Remember the ominous end scene in The Terminator (yes there’s a ‘the’ in it) where Sarah Connor is showing how badly prepared she is traveling to Mexico without even a simple Spanish phrase book? “There’s a storm coming,” says the little boy. Sarah, looking more than a little nervous, drives off into the future to meet the rain clouds head on. Smart move?
To summarise she was badly prepared for where she was going and what was to come. I didn’t even see a rain coat in the Jeep she was driving and don’t get me started on the blatant lack of a roof. “There’s a storm coming and you’re wearing the wrong clothes, your car will rust from the floor panel out and frankly you should have learned basic conversational Spanish before you left,” is what the boy should have said. His dad probably warned him away from people like that soon after.
Anyway, storms are a ballache at the best of times and generally the ones you and I know about in our working life are boot-storms. Just like the type that’ll soak you to your skin and prove that a fancy bandana is no replacement for an umbrella we need to adopt the right technology to overcome this inevitable problem and that’s what I’m going to address today.
This morning I was with a customer who’s looking to start a VDI deployment with 500 desktops and grow to around 3000 depending on the take-up in the business. The major headache they’d read about was IOps and in particular the rather nasty side effect booting all their VMs at once has on the systems as a whole. SANs are not very good at serving IOps. They’re not that great at anything other than storage really and that’s why there are lots of bandage technologies out there to cover up the holes and disguise how awful the performance can be if you tried to run VMs from them. Now, I’m all for keeping massive investments going so if you want to throw some further expense in front of a SAN you’re locked into for four more years go right ahead. Come and talk to me when the steak dinner invites and massive renewals come in.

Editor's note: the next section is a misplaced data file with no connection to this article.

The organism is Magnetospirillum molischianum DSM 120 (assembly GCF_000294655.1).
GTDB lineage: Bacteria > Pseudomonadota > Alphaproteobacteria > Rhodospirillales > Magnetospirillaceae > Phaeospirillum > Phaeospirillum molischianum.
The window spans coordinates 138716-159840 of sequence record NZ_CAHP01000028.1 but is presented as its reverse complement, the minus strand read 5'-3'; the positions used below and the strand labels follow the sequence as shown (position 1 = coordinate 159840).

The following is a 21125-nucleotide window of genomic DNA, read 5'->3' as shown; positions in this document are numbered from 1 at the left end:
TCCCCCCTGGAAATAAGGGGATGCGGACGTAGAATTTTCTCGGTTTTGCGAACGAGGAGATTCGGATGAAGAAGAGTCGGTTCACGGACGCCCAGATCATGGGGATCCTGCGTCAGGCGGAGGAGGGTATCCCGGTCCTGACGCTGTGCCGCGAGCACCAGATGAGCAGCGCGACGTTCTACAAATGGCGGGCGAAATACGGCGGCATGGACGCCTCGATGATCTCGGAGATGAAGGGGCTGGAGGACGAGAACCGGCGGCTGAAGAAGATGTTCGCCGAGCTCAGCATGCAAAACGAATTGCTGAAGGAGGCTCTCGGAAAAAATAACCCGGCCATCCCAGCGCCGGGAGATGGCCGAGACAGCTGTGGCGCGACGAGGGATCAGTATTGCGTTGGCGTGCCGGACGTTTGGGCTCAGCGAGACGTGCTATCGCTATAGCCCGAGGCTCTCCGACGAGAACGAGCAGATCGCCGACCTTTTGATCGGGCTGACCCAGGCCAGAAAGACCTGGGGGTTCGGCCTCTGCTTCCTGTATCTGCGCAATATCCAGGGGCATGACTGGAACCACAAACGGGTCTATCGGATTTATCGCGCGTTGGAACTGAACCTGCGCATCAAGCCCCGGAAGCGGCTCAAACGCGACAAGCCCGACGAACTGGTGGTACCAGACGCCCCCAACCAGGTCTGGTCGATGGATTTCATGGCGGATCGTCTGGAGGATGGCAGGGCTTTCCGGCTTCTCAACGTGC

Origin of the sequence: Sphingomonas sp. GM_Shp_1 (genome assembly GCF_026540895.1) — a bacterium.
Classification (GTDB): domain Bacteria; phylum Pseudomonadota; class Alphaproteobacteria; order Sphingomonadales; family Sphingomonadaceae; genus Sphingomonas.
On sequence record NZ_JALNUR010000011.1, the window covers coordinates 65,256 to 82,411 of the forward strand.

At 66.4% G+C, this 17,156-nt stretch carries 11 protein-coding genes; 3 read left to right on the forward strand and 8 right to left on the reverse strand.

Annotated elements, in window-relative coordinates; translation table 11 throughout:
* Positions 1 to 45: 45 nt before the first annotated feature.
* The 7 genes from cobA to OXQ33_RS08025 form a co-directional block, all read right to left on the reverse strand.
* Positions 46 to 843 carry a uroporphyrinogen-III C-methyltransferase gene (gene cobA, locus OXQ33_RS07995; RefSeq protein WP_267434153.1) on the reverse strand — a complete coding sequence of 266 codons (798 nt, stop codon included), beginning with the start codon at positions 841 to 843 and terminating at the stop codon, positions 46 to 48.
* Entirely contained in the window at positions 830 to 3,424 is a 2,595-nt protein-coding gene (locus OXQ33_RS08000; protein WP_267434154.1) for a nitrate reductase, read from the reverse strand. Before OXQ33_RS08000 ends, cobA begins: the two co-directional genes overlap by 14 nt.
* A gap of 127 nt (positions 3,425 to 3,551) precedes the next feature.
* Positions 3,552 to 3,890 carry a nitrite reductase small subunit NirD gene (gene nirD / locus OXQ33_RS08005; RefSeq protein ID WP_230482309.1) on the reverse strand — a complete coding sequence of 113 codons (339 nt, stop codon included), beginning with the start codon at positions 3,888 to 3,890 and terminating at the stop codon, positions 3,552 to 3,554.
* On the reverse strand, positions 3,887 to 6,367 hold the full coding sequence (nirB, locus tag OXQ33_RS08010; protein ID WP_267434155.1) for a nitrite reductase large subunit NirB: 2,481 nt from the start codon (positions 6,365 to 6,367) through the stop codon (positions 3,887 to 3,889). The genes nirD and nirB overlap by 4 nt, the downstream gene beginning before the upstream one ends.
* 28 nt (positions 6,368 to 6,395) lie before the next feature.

Thankfully today the customer was ready for real change which is why I was discussing Nutanix’s approach to VDI and all the other wonderful challenges desktop virtualisation brings with it.
Boot storms to us at Nutanix are nothing more than a light shower with a raincoat on. Preparation to mitigate the IO spikes for any amount of desktops is built in to our product and removes the worry for the customer. Let me explain…
In a typical compute+SAN architecture you have a bunch of servers running VMs. They talk down through a bunch of storage fabric to a couple of storage controller heads and then down to the disk shelves. The shelves can only server up a finite amount of IO. If you boot 10 machines that’ll be fine. 100 could probably work OK too. Go to 200 and above and you’re looking at major stress being put onto everything below those servers. The fabric might not be saturated but you can bet your last weather-proof North Face coat that the disk shelves or controllers will be. The more VMs that boot, the slower the whole system will become as each VM has to wait for IO to be served. Now of course you could stagger boot times, do them all at 4am before people come into work but how about the time when you need to fire them all up immediately after invoking DR or applying a critical patch during the working day. Big trouble, Sarah. Big trouble.
Because Nutanix is a distributed platform our approach to boot storms are to look to tackle it per node. If we assume 80 to 120 VDI VMs could run on a single node that’s the only thing we need to calculate for. Once we know how many VMs each node can handle in terms of boot and general density (I’ve had IOmeter tests show 25,000 random reads and 18,000 random writes on regular 3000 series nodes a couple of weeks back) then all we have to do is add more of the same node type to get to the desired total VMs. That’s how we scale and design clusters. It’s that easy.
Here’s a diagram from The Nutanix Bible on how Shadow Clones work. Click it to go to the article.
Because we read and write locally, or in some cases read over the 10GiB switch, the majority of all IO is done locally to the VMs and via the SSD tier. Even better is that if we see blocks of data that are required by lots of VMs on a node we’ll kick in Shadow Clones to ensure that all VMs get that data localised right away. Data locality is the key here but it’s only one of the technologies we use to make sure the cluster as a whole is predictable and efficient. The best part is all of this is done on the fly without any administration. We take care of it invisibly and without disruption.
So next time you start to worry about storms, just select the right clothing before you go playing in the rain and you’ll be just fine.
Gracias por leer.